A couple of years ago I joined a mixed-aged women’s dragon boating team. It’s been amazing. I’ve met and connected with upwards of 30 different women from all walks of life. We aren’t only different in ages, we are on different career paths, seek different goals, come from various backgrounds, and share different strengths, emotionally and physically. Meeting these woman hasn’t been the only positive thing; I have gained self-esteem, realized I’m capable of pushing my body further than I’ve ever allowed it, and noticed the importance of belonging to a team. Most recently, I’ve felt what it’s like to win as a team.
At our coach’s discretion, I’ve been put in the front row of the boat this year. I sit on the right side and follow my team manager, Pam, who sits to my left. Pam is small but strong, she is quick and determined. There is a moderate age gap between Pam and I, and we have a running joke that I’m there to look after her in her (senior) moments. It’s up to Pam to set the time and pace for the boat, involving a series of intricate paddling steps throughout a race; when the horn blows, it’s 2 quick pulls to the shin, 1 to the knee, 3 full pulls, then 10 ups (aka: really flipping fast strokes), then hopping into a reach-hard-now, power-ten-now, ONE! Then we keep a one-two, one-two, rhythm for 500 meters. The whole boat follows the front row (Pam and I). Therefore it’s imperative that I am in time with her as we can’t have one side of the boat different with the other. That causes a whole mess and we don’t get anywhere.
Onto the races. This past weekend was a regatta event at Harrison Lake, British Columbia. Our 2nd race day of the season. These are the days we spend all season preparing for. Trying our damnedest to perfect our stroke technique. Our first race of the day was a warm up/preliminary. Only 200 meters. Sweet! We got this! Didn’t go so bad – we placed 3/5. Onto the next two races. They were a little more nerve wracking than the first. We have a new person steering the back of our boat. She is doing so wonderful, but has not had any practice in an official race. Our boat is faaaast in a race. Much faster than our race practices on our home water. Her simple bit of over correcting sent us on a bit of a zig-zag adventure. (It’s important to mention we wouldn’t be racing without her, and it takes a lot of confidence to stand on the back of that boat – I wouldn’t do it.) It became rather difficult for Pam and I to stay in time when we were trying to brace ourselves. Those weren’t our best races, but we did our best as a team.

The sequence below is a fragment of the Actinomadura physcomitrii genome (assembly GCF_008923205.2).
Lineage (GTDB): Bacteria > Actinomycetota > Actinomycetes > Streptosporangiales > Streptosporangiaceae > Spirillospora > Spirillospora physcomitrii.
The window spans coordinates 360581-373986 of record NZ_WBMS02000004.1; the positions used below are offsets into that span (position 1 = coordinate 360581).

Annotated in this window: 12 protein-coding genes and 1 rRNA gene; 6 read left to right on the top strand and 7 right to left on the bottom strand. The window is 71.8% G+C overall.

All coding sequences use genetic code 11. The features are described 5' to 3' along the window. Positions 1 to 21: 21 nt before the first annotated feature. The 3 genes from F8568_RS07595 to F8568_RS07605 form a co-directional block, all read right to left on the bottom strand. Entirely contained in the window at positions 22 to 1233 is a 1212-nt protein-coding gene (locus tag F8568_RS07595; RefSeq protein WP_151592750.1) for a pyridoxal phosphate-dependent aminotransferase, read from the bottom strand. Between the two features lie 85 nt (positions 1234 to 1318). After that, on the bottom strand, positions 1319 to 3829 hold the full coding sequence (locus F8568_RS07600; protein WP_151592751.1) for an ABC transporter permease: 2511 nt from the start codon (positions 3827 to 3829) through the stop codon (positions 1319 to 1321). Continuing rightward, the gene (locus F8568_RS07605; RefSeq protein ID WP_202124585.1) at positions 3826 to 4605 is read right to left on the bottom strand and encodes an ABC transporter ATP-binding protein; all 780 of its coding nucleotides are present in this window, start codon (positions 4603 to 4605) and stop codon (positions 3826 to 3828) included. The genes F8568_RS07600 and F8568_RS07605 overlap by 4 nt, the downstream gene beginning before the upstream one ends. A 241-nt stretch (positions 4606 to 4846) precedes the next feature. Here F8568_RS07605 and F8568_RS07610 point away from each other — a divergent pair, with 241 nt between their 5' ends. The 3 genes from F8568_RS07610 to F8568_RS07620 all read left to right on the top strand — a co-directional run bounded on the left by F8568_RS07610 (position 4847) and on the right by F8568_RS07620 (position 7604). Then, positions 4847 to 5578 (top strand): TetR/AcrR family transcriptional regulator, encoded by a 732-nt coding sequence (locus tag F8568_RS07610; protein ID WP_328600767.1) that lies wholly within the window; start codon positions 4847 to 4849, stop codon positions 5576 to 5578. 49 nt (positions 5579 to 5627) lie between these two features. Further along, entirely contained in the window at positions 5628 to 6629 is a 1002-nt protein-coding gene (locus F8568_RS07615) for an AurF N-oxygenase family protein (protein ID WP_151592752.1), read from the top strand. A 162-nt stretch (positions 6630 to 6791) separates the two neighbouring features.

After the 3rd race, we wearily headed back to the dock. Pam and I shared a look of whoa on our way and tried to shake off some nerves. We approached the dock and were nearly unloaded. I was on the dock and turned around to make sure Pam got off okay, as I try to (remember to) do. There were a couple of volunteers on the dock who were helping us get out and steady our sea legs. Pam was still sitting. She tucked her left foot under her seat to brace herself to stand and it slipped out from under her. The boat floor was like a bed of marbles from all the sand our shoes had tracked in. She fell back hard onto her seat and then fell even more, smashing her head on the seat behind her. In a second, I watched her eyes roll back in her head as she let out a faint gasp/cry. I dropped my gear and jumped back into the boat in front of her. An older gentleman and I helped her slowly sit upright and I quickly checked the back of her head for any lacerations. She said her arms were feeling tingly. We called for someone to grab first aid. I intently stared her in the eyes, reminding her she was okay and that it was just an embarrassing moment. I took off her paddle gloves and as I was doing so, she said, “You might have to lead the next race.” I chuckled nervously and told her we would worry about it later.